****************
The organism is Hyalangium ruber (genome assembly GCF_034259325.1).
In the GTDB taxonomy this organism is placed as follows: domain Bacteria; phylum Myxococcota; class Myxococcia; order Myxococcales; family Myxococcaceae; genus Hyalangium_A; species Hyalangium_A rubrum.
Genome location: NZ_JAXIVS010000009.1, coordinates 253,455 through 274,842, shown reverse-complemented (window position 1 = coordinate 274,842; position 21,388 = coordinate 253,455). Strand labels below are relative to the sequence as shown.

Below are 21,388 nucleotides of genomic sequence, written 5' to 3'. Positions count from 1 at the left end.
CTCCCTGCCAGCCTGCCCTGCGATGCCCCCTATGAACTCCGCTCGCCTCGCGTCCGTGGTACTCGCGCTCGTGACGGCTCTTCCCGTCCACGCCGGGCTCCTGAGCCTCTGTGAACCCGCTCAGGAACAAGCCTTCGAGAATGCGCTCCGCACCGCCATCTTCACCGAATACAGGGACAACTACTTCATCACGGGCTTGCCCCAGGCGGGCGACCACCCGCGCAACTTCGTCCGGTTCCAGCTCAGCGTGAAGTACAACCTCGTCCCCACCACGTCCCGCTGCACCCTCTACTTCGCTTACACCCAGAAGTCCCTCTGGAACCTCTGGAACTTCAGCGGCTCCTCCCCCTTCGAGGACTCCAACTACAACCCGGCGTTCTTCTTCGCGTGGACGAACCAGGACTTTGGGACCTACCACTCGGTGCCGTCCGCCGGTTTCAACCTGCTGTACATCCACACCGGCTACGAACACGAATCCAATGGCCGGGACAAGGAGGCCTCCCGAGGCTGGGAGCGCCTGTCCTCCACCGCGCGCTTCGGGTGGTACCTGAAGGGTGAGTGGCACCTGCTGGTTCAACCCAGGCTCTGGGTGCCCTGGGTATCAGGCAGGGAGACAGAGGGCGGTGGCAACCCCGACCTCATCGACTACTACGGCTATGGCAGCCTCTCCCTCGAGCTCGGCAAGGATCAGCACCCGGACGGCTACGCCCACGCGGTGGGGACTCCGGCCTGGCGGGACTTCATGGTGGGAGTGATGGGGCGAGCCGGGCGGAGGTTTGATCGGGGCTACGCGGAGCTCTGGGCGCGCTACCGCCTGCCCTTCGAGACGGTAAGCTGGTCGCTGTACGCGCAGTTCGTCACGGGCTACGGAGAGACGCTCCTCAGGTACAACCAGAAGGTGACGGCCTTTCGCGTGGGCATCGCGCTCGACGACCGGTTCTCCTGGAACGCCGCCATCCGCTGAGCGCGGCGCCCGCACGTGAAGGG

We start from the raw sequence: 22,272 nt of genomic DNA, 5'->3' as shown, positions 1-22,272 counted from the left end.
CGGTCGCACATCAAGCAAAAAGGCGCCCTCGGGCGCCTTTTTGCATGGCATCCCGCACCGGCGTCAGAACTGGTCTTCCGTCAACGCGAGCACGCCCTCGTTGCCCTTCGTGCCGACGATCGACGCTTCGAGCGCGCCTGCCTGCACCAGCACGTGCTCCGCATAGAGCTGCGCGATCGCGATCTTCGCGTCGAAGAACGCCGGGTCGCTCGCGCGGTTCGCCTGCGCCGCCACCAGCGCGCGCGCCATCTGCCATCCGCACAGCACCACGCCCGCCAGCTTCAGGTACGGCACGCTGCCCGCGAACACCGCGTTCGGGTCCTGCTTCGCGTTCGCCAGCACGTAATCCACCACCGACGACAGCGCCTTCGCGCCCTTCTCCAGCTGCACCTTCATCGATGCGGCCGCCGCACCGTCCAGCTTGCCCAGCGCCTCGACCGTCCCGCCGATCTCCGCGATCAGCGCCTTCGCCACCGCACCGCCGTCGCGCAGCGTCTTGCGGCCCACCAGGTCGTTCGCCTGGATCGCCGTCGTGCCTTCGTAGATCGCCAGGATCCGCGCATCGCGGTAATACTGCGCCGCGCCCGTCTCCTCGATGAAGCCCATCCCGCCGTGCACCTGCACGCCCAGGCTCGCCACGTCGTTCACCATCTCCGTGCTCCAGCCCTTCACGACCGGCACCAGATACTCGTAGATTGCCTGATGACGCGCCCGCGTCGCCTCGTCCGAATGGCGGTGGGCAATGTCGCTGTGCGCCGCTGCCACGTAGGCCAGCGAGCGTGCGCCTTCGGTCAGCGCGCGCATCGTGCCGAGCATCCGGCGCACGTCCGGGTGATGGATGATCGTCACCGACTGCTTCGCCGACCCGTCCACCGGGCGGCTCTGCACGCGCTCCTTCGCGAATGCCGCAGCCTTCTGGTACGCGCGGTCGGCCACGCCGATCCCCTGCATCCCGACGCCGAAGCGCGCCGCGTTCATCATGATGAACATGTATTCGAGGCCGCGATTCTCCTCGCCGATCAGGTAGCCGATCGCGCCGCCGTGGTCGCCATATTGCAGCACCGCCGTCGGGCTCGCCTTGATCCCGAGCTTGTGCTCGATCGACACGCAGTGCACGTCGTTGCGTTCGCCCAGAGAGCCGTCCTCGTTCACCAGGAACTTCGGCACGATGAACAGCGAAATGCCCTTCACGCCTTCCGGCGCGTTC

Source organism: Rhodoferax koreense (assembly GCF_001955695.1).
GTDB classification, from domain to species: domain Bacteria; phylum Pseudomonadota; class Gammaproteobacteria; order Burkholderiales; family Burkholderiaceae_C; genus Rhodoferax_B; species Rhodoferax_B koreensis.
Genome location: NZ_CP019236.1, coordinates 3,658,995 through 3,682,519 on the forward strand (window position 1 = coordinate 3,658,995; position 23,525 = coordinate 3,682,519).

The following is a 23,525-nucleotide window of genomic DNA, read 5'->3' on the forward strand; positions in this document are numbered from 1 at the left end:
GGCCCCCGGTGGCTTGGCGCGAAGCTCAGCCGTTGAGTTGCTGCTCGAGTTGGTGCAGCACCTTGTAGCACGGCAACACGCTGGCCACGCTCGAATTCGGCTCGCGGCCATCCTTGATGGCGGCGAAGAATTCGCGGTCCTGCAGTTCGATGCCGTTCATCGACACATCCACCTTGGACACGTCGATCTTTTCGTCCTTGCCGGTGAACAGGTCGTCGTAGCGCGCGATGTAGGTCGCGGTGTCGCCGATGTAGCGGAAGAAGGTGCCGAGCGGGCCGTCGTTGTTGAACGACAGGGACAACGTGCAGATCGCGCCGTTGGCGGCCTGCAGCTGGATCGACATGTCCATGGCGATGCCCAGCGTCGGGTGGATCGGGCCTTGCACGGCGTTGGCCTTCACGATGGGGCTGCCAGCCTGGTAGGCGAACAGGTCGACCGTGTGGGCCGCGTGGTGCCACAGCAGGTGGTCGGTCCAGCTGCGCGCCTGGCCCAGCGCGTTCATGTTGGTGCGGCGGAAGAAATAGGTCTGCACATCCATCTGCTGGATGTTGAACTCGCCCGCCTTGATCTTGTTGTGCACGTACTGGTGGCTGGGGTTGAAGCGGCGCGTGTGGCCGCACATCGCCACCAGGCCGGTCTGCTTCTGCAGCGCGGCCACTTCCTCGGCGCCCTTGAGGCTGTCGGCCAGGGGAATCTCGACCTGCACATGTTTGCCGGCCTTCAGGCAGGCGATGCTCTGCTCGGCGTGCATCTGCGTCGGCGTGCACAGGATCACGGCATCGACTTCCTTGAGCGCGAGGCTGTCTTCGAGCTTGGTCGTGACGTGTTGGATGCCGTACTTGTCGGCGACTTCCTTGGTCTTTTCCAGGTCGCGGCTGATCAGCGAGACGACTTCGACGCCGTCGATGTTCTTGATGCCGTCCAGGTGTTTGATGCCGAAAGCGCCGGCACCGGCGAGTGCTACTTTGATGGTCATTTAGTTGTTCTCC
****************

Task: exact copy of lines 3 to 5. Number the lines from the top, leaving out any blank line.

Genome location: NZ_JAXIVS010000009.1, coordinates 253,455 through 274,842, shown reverse-complemented (window position 1 = coordinate 274,842; position 21,388 = coordinate 253,455). Strand labels below are relative to the sequence as shown.

Below are 21,388 nucleotides of genomic sequence, written 5' to 3'. Positions count from 1 at the left end.
CTCCCTGCCAGCCTGCCCTGCGATGCCCCCTATGAACTCCGCTCGCCTCGCGTCCGTGGTACTCGCGCTCGTGACGGCTCTTCCCGTCCACGCCGGGCTCCTGAGCCTCTGTGAACCCGCTCAGGAACAAGCCTTCGAGAATGCGCTCCGCACCGCCATCTTCACCGAATACAGGGACAACTACTTCATCACGGGCTTGCCCCAGGCGGGCGACCACCCGCGCAACTTCGTCCGGTTCCAGCTCAGCGTGAAGTACAACCTCGTCCCCACCACGTCCCGCTGCACCCTCTACTTCGCTTACACCCAGAAGTCCCTCTGGAACCTCTGGAACTTCAGCGGCTCCTCCCCCTTCGAGGACTCCAACTACAACCCGGCGTTCTTCTTCGCGTGGACGAACCAGGACTTTGGGACCTACCACTCGGTGCCGTCCGCCGGTTTCAACCTGCTGTACATCCACACCGGCTACGAACACGAATCCAATGGCCGGGACAAGGAGGCCTCCCGAGGCTGGGAGCGCCTGTCCTCCACCGCGCGCTTCGGGTGGTACCTGAAGGGTGAGTGGCACCTGCTGGTTCAACCCAGGCTCTGGGTGCCCTGGGTATCAGGCAGGGAGACAGAGGGCGGTGGCAACCCCGACCTCATCGACTACTACGGCTATGGCAGCCTCTCCCTCGAGCTCGGCAAGGATCAGCACCCGGACGGCTACGCCCACGCGGTGGGGACTCCGGCCTGGCGGGACTTCATGGTGGGAGTGATGGGGCGAGCCGGGCGGAGGTTTGATCGGGGCTACGCGGAGCTCTGGGCGCGCTACCGCCTGCCCTTCGAGACGGTAAGCTGGTCGCTGTACGCGCAGTTCGTCACGGGCTACGGAGAGACGCTCCTCAGGTACAACCAGAAGGTGACGGCCTTTCGCGTGGGCATCGCGCTCGACGACCGGTTCTCCTGGAACGCCGCCATCCGCTGAGCGCGGCGCCCGCACGTGAAGGG